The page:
KRASNAYA POLYANA, Russia – Liz Stephen wouldn’t acknowledge the degree of her disappointment, but it was there on Saturday, in the form of the tears peeking out from beneath her mirrored sunglasses after the 30-kilometer freestyle race—the last women’s event of these Olympics.
Stephen had just finished in 24th place, three minutes behind the winner—far from where she’d hoped, with a dreamed-of medal skiing away under a burning sun in the form of the Norwegians who took the top three spots in the race.
A strategic decision to switch to new skis at the 10-kilometer mark let the pack get away from her, and she never caught up. The story was the same for Holly Brooks and Kikkan Randall—the two other top American women, who made the same decision and never recovered, placing 27th and 28th.
The call to switch skis came from the U.S. Ski Team’s staff, which had tested on Friday and found that a fresh coat of wax made a big difference over the 10-kilometer loop. It just turned out that that difference was smaller than the effects of the draft in the pack.
“It was a tactical mistake on my part—on the part of the coaching and service teams that advised them that,” said Chris Grover, the American head coach for the Sochi games. “It’s really disappointing, and I’m disappointed our women didn’t have a chance to show what their true ability is today. That’s for sure on us—on the staff making an incorrect call. “
Stephen still led the American women on Saturday, but she’d wanted much more than a top-25.
She said she watched as the Norwegians passed through the stadium at the end of their first loop and skipped going to the pit area for a pair of skis with new, faster wax.
It was tempting to follow them, she said. But in the past, the decision not to trade in for a new pair has burned the Americans—in a 30-kilometer World Cup race last year in Oslo, Stephen blew through the exchange area and was skiing in podium position, until a pack of women on fresh skis caught her and left her behind, along with a Norwegian skier.
“They were having great races, and they got chewed up and spit out in the last kilometer or so,” Grover said, noting that in Oslo, the loop was shorter than the 10-kilometer lap Saturday—in theory making fresh skis even more of an advantage here.
It turned out that skiing with the pack was just bigger advantage. After the race, Stephen was diplomatic, and clearly some combination of frustrated and disappointed—though she was loathe to say it.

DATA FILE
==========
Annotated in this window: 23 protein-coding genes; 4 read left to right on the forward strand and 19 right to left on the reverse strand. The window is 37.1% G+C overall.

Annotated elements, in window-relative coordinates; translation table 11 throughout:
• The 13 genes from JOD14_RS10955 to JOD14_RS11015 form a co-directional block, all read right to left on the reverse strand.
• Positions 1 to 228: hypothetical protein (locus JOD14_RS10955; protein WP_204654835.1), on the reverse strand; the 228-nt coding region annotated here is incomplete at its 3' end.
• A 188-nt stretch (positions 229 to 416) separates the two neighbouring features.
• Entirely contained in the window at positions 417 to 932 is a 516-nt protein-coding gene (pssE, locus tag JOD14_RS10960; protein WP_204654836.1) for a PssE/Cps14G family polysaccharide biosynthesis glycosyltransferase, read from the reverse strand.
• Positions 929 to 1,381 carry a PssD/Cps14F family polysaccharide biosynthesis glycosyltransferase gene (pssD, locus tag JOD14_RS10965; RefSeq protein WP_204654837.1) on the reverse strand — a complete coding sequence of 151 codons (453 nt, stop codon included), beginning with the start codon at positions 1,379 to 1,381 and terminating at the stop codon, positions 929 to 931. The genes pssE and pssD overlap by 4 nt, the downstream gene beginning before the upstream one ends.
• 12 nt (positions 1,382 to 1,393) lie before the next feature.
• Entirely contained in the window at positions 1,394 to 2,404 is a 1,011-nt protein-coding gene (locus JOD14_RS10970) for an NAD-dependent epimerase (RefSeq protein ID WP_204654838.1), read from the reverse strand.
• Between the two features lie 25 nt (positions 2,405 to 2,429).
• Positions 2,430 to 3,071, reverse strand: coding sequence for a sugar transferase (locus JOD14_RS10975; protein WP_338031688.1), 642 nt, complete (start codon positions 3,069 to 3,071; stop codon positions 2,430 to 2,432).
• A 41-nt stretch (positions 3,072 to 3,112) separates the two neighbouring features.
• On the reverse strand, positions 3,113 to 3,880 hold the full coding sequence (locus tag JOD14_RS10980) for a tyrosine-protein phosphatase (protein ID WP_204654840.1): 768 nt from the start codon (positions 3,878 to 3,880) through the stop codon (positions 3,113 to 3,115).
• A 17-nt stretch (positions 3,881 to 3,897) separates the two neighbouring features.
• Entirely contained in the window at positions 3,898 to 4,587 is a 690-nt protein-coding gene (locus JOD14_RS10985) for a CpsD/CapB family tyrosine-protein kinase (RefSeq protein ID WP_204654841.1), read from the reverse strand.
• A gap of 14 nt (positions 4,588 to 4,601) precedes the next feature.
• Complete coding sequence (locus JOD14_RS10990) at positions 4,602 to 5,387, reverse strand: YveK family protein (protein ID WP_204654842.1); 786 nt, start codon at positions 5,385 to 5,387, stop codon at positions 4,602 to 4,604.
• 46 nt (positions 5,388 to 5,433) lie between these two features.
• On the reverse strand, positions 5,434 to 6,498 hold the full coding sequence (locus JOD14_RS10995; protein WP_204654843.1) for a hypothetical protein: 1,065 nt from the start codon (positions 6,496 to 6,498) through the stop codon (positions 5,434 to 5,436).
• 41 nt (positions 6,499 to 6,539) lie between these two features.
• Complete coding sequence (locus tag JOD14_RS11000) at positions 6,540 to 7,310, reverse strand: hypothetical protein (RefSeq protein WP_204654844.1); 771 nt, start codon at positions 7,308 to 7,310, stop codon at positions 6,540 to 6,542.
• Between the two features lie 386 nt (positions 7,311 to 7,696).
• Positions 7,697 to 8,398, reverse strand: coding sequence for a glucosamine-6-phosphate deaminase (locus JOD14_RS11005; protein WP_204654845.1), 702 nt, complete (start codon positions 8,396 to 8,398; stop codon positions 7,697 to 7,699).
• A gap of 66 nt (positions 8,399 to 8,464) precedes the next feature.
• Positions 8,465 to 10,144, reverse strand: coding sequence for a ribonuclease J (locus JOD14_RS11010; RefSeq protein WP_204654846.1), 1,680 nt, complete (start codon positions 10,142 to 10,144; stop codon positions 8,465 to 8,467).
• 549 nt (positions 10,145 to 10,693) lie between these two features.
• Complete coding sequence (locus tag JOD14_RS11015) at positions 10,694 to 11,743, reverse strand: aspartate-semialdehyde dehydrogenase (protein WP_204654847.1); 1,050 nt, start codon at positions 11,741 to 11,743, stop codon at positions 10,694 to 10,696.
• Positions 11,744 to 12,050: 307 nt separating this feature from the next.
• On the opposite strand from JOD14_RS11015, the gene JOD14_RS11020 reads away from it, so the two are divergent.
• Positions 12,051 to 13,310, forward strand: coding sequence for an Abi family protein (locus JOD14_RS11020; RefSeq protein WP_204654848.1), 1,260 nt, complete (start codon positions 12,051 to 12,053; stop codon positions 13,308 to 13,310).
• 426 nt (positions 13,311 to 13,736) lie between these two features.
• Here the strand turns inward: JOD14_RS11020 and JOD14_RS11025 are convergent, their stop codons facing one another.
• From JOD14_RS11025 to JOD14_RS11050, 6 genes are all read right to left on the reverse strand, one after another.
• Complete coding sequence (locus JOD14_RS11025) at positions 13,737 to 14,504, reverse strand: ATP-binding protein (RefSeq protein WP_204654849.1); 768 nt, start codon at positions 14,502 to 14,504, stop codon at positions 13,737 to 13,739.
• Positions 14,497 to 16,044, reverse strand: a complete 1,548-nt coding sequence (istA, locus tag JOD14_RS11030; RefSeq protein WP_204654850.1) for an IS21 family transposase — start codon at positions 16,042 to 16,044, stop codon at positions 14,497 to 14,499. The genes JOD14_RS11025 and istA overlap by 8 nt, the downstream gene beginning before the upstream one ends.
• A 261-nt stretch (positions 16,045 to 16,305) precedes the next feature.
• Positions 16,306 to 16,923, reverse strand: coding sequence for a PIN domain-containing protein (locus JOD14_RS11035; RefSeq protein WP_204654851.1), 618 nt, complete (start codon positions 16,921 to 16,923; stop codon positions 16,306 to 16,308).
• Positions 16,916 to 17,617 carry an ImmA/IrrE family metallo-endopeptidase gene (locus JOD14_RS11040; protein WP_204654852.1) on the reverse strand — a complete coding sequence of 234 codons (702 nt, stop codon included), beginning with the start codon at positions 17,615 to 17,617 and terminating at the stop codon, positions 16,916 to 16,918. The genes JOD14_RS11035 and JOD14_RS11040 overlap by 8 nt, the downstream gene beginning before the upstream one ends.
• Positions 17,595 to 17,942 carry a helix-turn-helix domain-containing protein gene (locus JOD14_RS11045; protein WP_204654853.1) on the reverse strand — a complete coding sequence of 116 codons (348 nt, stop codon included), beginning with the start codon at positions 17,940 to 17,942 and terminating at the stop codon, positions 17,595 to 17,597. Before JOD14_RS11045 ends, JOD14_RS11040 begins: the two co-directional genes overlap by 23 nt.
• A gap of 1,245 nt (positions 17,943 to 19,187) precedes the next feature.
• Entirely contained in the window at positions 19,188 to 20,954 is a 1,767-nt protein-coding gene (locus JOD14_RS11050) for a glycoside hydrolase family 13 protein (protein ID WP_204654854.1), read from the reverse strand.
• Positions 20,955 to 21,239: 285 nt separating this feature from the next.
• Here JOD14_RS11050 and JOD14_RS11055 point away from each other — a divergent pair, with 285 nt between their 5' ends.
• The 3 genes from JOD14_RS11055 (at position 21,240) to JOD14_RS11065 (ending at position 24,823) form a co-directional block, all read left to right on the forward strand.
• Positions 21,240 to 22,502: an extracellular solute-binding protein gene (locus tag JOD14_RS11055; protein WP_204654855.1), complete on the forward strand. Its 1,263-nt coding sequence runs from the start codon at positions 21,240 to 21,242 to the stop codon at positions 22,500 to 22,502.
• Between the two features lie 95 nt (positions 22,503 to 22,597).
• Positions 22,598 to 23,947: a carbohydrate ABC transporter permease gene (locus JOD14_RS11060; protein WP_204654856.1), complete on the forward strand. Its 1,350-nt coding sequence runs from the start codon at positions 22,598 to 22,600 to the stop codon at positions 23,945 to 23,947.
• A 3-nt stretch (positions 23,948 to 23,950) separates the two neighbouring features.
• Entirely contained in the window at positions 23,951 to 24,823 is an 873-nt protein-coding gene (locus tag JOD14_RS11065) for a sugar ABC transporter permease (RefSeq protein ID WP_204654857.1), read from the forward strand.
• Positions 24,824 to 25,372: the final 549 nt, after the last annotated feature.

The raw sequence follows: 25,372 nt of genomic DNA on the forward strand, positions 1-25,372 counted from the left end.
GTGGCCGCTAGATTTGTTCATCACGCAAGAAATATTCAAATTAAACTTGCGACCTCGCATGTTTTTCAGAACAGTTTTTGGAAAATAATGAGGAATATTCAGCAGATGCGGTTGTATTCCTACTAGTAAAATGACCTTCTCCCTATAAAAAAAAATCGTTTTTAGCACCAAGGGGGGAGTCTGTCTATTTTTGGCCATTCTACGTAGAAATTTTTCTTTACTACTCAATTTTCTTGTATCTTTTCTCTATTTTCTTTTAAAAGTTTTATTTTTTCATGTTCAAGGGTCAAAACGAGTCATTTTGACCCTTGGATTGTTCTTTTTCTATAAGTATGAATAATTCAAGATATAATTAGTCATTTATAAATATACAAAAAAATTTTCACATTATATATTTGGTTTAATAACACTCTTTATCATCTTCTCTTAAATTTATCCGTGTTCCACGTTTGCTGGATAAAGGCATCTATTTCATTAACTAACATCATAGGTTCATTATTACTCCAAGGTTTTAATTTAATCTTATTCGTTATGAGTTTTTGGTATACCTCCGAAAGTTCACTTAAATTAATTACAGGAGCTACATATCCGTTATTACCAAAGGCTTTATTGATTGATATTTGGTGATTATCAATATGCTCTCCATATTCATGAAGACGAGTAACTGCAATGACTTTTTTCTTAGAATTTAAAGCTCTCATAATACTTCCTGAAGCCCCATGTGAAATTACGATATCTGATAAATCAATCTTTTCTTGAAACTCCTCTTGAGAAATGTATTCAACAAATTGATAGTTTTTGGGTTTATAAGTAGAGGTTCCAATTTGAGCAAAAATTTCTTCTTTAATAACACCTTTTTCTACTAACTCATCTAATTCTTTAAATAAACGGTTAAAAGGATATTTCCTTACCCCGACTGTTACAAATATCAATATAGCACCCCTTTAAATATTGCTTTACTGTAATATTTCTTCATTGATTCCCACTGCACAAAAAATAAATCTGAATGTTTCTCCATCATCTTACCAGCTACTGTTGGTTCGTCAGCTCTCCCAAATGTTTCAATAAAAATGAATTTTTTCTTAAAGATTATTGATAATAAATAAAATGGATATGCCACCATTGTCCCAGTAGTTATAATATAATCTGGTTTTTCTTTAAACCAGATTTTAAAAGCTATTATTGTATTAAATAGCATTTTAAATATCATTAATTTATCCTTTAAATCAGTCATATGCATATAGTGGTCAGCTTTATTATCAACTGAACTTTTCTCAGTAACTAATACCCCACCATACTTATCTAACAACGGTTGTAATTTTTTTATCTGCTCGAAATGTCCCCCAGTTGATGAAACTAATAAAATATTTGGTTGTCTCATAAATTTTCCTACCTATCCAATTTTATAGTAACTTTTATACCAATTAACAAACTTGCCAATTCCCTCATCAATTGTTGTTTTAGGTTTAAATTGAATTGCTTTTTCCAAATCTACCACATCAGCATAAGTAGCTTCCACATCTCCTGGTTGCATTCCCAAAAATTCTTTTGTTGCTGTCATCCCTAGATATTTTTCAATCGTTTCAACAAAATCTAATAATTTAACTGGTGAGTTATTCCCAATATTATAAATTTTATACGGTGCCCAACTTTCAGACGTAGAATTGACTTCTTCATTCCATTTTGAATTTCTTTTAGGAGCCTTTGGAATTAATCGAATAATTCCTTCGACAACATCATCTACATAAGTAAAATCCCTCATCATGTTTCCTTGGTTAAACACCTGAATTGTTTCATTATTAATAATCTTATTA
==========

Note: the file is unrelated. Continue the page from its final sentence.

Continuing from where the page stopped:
Asked how she felt during the event, she responded: “Today was not my day,” then had to walk away from a group of reporters to collect herself.
When she returned a minute later, she said: “Results are just part of the equation. Certainly, I was hoping to have better ones today, but what can you do? You go out and you try your hardest, and yeah—that’s what I did, and some days it works, and some days it doesn’t.”
The result was especially unsatisfying given that the day, the distance, and the trails here suited Stephen so well.
At 5’2” and 105 pounds, on a course with 3,500 vertical feet of climbing, Stephen had tailored her preparation to the 30-kilometer freestyle. The 50-degree temperatures Saturday didn’t hurt, either.
“It was a dream course for me. And it was slushy, and it was slow and hot—these are all things that I actually like,” she said.
Grover said he though Stephen would have had a “huge day,” or at least a “great day” had the coaching staff given her different tactical advice.
“I don’t know if anyone could have kept up with the top three,” Grover said. But, he added: “For sure, watching the pace of the chase pack, Liz can ski that fast. No doubt about that.”
Randall and Brooks, two of the three other Americans in the race, also switched their skis at the 10-kilometer mark, and both regretted the decision.
Brooks said she was “kicking herself” after she turned into the exchange “like a sheep,” following the woman in front of her.
“Even though I think I saw a bunch of other people go straight, I just couldn’t think on my feet fast enough,” she said.
Brooks said that otherwise she felt “great,” and that the speed of the pack felt reasonable, unlike other races this year in which the pace was a “kick in the shins, right from the start.”
“I don’t think that those girls were skiing that much faster than I was,” she said of the main pack. “Just, when you’re skiing out there by yourself, or with one or two other people, you can’t do it.”
After training for shorter events at the games that didn’t go well—the individual sprint, the team sprint, and her 5-kilometer leg of the women’s relay—Randall said she felt better than she expected to on Saturday.
“It was kind of weird, because this was definitely the race I felt the least prepared for,” she said. While the ski change at 10 kilometers left her chasing the group of women she’d been skiing with earlier in the race, Randall said that she had “good energy” through the end of the race.
“I think this is a turnaround point,” she said.
Jessie Diggins, the fourth U.S. finisher, struggled to 40th place, seven minutes behind the leaders. She got so hot during the race that she yelled from the big climb to one of her coaches: “I need water!”
She got it, but still said afterwards: “The biggest thing I learned from today is that it’s a really good thing I’m not a Summer Olympian, because I do not perform in the heat very well.”
–Chelsea Little and Alex Matthews contributed reporting.
Nat Herz is an Alaska-based journalist who moonlights for FasterSkier as an occasional reporter and podcast host. He was FasterSkier's full-time reporter in 2010 and 2011.